IN THE COURT OF CLAIMS OF THE STATE OF WEST VIRGINIA
IN THE MATTER OF:
Frances J. Moore
O R D E R
Claimant appeared in person.
Ronald R. Brown, Assistant Attorney General, for the State of West Virginia.
An application of the claimant, Frances J. Moore, for an award under the West Virginia Crime Victims Compensation Act, was filed January 3, 2005. The report of the Claim Investigator, filed July 14, 2005, recommended that no award be granted. An Order was issued on October 21, 2005, upholding the Investigator's recommendation and denying the claim, in response to which the claimant filed a request for hearing. This matter came on for hearing August 4, 2006, the State of West Virginia by counsel, Ronald R. Brown, Assistant Attorney General, at which time the claim was submitted for decision by the Court upon the pleadings.
On November 30, 2004, the 70-year-old claimant was the victim of criminally injurious conduct in Elkins, Randolph County. The claimant was trying to stop a physical altercation between her son, Tommy Moore, and the alleged offender, Tommy Watson.
As a result of the attack, the claimant suffered multiple contusions and a neck sprain.
This Court's initial denial of an award was based on the Claim Investigator's finding that the claimant was not an innocent victim of crime. W.Va. Code §14-2A-3(l) states: " 'Contributory misconduct' means any conduct of the claimant, or of the victim through whom the clamant claims an award, that is unlawful or intentionally tortious and that, without regard to the conduct's proximity in time or space to the criminally injurious conduct has causal relationship to the criminally injurious conduct that is the basis of the claim and shall also include the voluntary intoxication of the claimant, either by the consumption of alcohol or the use of any controlled substance when the intoxication has a causal connection or relationship to the injury sustained... .."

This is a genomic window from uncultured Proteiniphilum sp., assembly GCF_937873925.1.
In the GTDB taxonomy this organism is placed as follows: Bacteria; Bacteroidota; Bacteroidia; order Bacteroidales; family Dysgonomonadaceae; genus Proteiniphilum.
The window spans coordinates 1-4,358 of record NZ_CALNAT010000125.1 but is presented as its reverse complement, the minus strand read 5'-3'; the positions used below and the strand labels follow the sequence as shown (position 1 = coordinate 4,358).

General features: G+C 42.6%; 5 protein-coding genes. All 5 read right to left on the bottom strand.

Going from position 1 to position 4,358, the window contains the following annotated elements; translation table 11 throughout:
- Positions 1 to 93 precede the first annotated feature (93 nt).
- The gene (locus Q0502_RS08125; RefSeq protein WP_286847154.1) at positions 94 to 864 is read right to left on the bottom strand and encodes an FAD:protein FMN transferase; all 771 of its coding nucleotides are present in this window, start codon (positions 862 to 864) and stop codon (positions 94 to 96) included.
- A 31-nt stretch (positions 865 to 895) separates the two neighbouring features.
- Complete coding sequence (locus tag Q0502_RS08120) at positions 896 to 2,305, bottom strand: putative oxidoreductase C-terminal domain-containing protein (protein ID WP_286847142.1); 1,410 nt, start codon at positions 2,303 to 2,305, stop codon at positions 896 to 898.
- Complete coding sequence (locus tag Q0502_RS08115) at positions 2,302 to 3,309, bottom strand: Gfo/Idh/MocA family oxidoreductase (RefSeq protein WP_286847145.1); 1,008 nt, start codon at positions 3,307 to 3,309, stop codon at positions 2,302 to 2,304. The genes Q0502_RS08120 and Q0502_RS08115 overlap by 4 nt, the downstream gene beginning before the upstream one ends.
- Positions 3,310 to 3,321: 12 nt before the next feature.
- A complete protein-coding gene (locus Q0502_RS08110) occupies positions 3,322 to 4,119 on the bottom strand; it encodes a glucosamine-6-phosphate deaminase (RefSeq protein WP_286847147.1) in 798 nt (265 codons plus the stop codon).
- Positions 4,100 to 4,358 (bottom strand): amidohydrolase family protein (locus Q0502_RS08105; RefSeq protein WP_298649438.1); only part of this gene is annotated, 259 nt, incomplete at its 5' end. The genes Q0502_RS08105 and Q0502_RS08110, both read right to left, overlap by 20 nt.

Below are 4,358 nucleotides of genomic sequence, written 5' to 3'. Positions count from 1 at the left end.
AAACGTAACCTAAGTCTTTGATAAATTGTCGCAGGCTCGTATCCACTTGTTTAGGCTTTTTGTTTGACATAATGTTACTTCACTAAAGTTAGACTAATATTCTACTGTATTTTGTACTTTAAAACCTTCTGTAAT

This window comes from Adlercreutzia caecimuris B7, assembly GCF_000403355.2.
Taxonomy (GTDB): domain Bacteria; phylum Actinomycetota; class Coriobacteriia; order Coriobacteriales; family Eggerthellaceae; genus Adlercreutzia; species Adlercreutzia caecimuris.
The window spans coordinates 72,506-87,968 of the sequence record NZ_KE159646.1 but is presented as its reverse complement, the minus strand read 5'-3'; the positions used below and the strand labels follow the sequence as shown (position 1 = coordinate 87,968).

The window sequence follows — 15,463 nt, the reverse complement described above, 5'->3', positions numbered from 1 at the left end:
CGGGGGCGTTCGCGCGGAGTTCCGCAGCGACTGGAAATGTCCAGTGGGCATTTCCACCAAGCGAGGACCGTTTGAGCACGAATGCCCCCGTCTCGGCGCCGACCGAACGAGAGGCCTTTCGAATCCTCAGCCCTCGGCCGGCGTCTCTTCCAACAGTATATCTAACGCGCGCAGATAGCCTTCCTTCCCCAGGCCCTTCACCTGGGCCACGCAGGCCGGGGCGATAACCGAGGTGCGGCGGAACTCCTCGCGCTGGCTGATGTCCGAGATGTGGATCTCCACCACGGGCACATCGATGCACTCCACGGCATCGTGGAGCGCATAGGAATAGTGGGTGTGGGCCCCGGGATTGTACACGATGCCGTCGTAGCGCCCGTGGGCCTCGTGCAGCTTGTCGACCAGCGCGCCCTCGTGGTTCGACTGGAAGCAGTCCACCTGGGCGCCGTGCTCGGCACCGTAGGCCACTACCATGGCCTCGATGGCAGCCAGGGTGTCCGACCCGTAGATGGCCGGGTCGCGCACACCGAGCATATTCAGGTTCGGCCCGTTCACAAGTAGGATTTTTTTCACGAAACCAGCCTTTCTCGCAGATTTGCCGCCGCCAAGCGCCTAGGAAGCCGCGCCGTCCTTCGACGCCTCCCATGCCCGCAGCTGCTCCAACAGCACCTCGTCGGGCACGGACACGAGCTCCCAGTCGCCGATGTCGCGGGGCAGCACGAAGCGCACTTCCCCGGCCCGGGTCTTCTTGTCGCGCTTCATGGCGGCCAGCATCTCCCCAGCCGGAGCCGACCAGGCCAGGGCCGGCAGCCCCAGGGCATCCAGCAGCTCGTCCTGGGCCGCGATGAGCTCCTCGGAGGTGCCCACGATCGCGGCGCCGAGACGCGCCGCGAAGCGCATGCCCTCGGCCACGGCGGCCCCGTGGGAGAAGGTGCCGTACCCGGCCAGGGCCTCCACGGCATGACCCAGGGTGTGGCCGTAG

According to the Claim Investigator's report, the claimant was visiting a friend while her son, Tommy Moore, remained inside the vehicle. Upon exiting her friend's residence, the claimant observed the alleged offender, Tommy Watson, and her son in a physical altercation. In an attempt to stop this fight, Ms. Moore scratched Mr. Watson about his neck. When this did not work, she got inside the vehicle she had traveled in and retrieved what she referred to as an "equalizer," which was described in the police report as being a long metal rod. She struck Mr. Watson multiple times in the head with this metal rod before he was able to take it from her. The altercation ended and the claimant and Mr. Moore got into their vehicle. They traveled a short distance before the operator of the vehicle navigated a U-turn and sped in the direction of Mr. Watson. An independent witness statement indicated that the vehicle was operated in the direction of Mr. Watson, and he, in fact, had to jump out of the way to avoid being hit.
The Claim Investigator's original finding was that the claimant was guilty of contributory misconduct within the meaning of the statute. The original Order upheld the Claim Investigator's finding, disallowing the claim. Thus it became the claimant's burden to prove by a preponderance of the evidence that she was not guilty of contributory misconduct. The claimant has not provided any additional evidence to prove that she was not guilty of contributory misconduct. Based on the foregoing, the Court must deny this claim.
The Court is constrained by the evidence to stand by its previous ruling; therefore, this claim must be, and is hereby, denied.